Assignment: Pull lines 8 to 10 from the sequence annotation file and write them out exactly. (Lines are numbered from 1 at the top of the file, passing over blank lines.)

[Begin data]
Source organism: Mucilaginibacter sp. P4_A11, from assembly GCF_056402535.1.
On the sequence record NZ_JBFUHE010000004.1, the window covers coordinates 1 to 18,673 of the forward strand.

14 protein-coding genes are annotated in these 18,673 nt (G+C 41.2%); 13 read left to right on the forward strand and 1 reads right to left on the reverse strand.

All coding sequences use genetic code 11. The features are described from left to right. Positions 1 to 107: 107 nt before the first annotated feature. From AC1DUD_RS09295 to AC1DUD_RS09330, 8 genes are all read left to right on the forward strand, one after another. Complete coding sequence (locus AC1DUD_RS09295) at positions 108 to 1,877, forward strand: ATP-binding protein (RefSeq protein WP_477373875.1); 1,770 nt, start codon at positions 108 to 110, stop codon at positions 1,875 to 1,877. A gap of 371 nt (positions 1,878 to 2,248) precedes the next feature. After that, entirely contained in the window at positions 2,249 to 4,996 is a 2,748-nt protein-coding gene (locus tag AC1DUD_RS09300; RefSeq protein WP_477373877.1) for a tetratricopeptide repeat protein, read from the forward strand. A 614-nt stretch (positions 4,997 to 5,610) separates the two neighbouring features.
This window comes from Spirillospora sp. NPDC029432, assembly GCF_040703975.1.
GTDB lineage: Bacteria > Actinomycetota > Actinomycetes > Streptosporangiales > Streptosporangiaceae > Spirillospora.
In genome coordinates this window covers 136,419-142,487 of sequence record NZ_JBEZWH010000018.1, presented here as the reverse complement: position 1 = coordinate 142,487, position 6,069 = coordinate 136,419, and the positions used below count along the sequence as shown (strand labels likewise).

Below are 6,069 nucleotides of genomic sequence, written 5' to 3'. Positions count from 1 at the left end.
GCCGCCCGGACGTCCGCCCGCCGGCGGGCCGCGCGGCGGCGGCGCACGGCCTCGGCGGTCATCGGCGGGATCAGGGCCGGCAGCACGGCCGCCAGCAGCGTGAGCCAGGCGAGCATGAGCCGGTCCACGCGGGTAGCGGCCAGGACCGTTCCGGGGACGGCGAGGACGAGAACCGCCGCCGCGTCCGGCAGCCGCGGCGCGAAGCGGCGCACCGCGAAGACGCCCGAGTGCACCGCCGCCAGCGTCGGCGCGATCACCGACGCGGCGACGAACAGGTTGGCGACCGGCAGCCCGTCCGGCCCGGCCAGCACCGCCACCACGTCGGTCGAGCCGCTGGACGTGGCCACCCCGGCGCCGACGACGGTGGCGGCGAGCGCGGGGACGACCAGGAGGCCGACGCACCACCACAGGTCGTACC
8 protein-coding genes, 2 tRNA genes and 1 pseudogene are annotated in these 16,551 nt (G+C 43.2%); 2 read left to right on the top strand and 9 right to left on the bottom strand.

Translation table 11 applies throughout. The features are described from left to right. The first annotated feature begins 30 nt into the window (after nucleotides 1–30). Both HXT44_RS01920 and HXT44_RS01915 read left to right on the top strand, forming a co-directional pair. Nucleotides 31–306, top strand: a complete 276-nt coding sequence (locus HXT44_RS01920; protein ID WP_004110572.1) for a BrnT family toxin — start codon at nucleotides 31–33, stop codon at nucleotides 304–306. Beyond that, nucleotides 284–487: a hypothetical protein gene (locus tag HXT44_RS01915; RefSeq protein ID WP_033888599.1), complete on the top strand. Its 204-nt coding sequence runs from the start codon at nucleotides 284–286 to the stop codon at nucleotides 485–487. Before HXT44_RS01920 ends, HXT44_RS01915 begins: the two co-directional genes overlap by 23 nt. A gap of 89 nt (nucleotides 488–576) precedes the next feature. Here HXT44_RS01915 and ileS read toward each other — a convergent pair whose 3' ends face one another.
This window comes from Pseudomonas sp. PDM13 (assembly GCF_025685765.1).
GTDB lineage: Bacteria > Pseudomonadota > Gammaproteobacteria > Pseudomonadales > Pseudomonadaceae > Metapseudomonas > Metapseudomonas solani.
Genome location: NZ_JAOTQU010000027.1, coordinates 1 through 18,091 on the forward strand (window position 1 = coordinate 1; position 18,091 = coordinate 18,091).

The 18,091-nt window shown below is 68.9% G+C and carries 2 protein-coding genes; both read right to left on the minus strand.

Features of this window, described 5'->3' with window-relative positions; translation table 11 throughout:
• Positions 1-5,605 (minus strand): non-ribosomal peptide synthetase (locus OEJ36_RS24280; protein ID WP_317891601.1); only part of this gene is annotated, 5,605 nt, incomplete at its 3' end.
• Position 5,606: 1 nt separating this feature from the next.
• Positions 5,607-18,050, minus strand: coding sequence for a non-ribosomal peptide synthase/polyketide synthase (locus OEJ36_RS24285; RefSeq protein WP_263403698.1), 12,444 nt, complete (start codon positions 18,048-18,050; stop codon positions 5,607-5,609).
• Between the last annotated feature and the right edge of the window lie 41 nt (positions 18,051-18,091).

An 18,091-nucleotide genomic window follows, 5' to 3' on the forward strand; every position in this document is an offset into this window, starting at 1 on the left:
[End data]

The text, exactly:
Below are 6,069 nucleotides of genomic sequence, written 5' to 3'. Positions count from 1 at the left end.
GCCGCCCGGACGTCCGCCCGCCGGCGGGCCGCGCGGCGGCGGCGCACGGCCTCGGCGGTCATCGGCGGGATCAGGGCCGGCAGCACGGCCGCCAGCAGCGTGAGCCAGGCGAGCATGAGCCGGTCCACGCGGGTAGCGGCCAGGACCGTTCCGGGGACGGCGAGGACGAGAACCGCCGCCGCGTCCGGCAGCCGCGGCGCGAAGCGGCGCACCGCGAAGACGCCCGAGTGCACCGCCGCCAGCGTCGGCGCGATCACCGACGCGGCGACGAACAGGTTGGCGACCGGCAGCCCGTCCGGCCCGGCCAGCACCGCCACCACGTCGGTCGAGCCGCTGGACGTGGCCACCCCGGCGCCGACGACGGTGGCGGCGAGCGCGGGGACGACCAGGAGGCCGACGCACCACCACAGGTCGTACC
8 protein-coding genes, 2 tRNA genes and 1 pseudogene are annotated in these 16,551 nt (G+C 43.2%); 2 read left to right on the top strand and 9 right to left on the bottom strand.